(***********************************************************************
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Cell["\<\
Equal temperament has been known since at least the fourth century \
BC, when it was mentioned by Aristoxenus. It has been used since the 15th \
century for determining the placement of frets on lutes, guitars and viols. \
For instruments which sustain notes longer, such as the harpsichord and \
organ, it was not accepted until the very late eighteenth century in Europe, \
100 years later in England. It is difficult to tune by ear, and it was not \
until the development of the pianoforte, with its more stable but less easily \
adjusted tuning, that it became more common, eventually replacing all other \
tunings. The organ, on the other hand, although not tuned frequently, is not \
flattered by equal temperament, and was the last instrument to become equal \
tempered.\
\>", "Text"]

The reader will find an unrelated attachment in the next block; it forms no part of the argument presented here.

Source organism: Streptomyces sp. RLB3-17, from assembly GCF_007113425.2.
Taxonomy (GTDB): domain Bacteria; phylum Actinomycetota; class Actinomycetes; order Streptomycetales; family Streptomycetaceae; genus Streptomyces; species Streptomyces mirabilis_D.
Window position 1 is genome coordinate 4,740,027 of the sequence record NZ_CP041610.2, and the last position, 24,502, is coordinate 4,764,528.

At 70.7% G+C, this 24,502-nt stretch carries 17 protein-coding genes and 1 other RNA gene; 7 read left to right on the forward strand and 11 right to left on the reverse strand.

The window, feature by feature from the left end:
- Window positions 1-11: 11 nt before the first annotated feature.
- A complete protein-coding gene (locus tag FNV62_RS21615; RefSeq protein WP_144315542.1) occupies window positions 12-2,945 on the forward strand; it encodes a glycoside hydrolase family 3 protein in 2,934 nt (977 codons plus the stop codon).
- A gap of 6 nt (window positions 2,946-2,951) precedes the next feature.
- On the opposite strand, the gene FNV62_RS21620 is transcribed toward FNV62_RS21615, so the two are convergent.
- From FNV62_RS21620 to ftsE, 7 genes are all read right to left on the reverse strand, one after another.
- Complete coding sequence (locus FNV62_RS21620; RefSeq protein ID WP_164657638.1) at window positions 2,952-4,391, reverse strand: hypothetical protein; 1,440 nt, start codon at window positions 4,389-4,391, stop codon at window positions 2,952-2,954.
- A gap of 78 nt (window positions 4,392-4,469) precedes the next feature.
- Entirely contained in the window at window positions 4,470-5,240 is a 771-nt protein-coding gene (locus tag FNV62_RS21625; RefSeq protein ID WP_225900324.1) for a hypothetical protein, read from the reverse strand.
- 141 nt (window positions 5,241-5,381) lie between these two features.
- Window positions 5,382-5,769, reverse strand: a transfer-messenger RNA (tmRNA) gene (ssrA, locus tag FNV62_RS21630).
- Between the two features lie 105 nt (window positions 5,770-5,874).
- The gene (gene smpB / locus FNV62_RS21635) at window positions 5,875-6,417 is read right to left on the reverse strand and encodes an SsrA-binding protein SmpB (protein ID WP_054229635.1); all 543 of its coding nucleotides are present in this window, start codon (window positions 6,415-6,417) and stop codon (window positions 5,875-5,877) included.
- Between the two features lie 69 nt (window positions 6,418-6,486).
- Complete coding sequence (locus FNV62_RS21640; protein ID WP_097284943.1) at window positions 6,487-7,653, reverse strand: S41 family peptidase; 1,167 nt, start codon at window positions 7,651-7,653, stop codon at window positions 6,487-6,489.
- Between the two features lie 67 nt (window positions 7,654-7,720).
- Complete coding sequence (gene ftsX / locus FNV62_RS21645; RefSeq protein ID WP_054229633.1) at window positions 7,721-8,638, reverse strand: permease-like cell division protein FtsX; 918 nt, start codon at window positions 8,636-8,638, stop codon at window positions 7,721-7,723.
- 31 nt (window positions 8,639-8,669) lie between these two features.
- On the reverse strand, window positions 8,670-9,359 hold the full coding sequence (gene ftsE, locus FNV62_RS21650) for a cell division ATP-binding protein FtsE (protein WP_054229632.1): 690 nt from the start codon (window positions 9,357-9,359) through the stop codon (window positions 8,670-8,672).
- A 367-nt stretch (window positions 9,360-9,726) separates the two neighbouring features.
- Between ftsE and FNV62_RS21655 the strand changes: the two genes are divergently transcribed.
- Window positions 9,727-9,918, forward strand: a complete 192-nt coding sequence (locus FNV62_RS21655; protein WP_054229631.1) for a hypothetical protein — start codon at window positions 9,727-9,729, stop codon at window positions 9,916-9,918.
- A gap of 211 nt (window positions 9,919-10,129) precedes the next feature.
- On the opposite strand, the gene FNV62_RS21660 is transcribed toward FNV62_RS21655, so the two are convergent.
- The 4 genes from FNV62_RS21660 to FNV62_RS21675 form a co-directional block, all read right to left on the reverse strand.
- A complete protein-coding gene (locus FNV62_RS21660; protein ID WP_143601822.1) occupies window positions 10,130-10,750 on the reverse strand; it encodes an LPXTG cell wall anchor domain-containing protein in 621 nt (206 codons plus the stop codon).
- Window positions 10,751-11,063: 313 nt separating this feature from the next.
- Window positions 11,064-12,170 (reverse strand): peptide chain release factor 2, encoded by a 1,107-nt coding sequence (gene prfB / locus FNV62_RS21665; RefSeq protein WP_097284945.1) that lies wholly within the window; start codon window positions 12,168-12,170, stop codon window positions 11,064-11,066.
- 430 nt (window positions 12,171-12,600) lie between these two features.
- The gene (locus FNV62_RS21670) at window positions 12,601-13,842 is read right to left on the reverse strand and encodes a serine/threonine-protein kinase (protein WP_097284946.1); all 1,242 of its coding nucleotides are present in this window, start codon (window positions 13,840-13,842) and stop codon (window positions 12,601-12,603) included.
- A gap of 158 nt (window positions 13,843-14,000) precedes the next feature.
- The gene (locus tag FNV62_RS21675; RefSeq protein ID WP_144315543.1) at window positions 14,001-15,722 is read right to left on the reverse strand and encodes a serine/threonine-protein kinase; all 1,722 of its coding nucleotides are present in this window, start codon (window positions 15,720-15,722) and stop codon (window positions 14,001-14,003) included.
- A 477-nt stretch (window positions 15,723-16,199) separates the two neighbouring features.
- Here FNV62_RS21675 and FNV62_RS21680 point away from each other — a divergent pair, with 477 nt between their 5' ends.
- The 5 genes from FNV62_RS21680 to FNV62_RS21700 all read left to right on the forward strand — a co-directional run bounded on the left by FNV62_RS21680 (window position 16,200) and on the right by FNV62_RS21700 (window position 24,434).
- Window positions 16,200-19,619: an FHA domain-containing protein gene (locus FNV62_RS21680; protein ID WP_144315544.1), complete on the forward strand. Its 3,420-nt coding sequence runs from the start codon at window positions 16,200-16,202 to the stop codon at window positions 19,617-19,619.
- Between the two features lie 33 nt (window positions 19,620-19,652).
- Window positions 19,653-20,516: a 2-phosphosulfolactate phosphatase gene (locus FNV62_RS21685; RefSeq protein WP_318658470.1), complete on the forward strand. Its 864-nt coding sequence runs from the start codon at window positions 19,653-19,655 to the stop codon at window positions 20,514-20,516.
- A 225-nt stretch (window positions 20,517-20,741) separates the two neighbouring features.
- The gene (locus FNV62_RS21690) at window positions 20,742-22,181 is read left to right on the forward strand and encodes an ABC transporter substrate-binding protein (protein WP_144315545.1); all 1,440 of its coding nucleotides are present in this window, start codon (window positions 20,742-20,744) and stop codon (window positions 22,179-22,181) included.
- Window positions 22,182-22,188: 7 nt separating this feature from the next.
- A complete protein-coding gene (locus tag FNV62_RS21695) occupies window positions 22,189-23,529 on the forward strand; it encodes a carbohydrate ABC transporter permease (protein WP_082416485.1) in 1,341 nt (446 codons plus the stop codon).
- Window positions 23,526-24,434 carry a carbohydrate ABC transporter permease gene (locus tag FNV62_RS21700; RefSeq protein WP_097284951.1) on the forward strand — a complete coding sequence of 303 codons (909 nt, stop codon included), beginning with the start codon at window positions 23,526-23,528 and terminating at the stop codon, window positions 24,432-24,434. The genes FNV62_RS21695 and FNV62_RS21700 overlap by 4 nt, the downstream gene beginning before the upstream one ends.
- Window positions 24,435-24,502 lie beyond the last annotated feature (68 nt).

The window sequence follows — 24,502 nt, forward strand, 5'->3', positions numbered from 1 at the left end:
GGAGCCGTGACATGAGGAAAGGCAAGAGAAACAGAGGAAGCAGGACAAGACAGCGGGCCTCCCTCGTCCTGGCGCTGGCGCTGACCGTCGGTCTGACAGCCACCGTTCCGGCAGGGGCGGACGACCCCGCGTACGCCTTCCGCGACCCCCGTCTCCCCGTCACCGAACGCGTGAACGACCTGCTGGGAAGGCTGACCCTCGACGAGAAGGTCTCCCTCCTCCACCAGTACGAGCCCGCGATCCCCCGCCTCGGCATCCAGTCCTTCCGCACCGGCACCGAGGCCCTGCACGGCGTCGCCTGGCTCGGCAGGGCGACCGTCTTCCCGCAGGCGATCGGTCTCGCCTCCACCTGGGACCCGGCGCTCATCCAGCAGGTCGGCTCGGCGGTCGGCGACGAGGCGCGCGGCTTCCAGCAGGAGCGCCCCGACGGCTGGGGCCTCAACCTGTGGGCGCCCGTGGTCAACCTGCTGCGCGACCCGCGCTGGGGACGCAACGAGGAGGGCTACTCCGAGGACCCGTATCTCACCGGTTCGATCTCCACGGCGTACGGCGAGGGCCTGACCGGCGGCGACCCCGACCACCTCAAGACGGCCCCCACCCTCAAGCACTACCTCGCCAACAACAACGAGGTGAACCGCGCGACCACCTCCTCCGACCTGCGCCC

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the fifths are quite good, the thirds suffer badly. The modern method of \
tunings relies on counting ",
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known before the mid nineteenth century, and so a true equal temperament was \
unlikely to have been used at any earlier time on a keyboard instrument."
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"."
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Equal temperament is devoid of key colour, since the relationships \
between the intervals is exactly the same in every key. This renders a \
composer's choice of key irrelevant on a keyboard instrument, any perceived \
emotional difference is a result of our ears being conditioned by key choices \
of earlier times.\
\>", "Text"],
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", played only once since every key sounds the same. The effect is that \
which modern ears are used to, but lacks the harmoniousness and interest that \
is so evident in the unequal temperaments. The sound is bright, harsh and \
unsubtle, and clearly inferior for music written for an unequally tempered \
instrument."
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(***********************************************************************
Cached data follows. If you edit this Notebook file directly, not using
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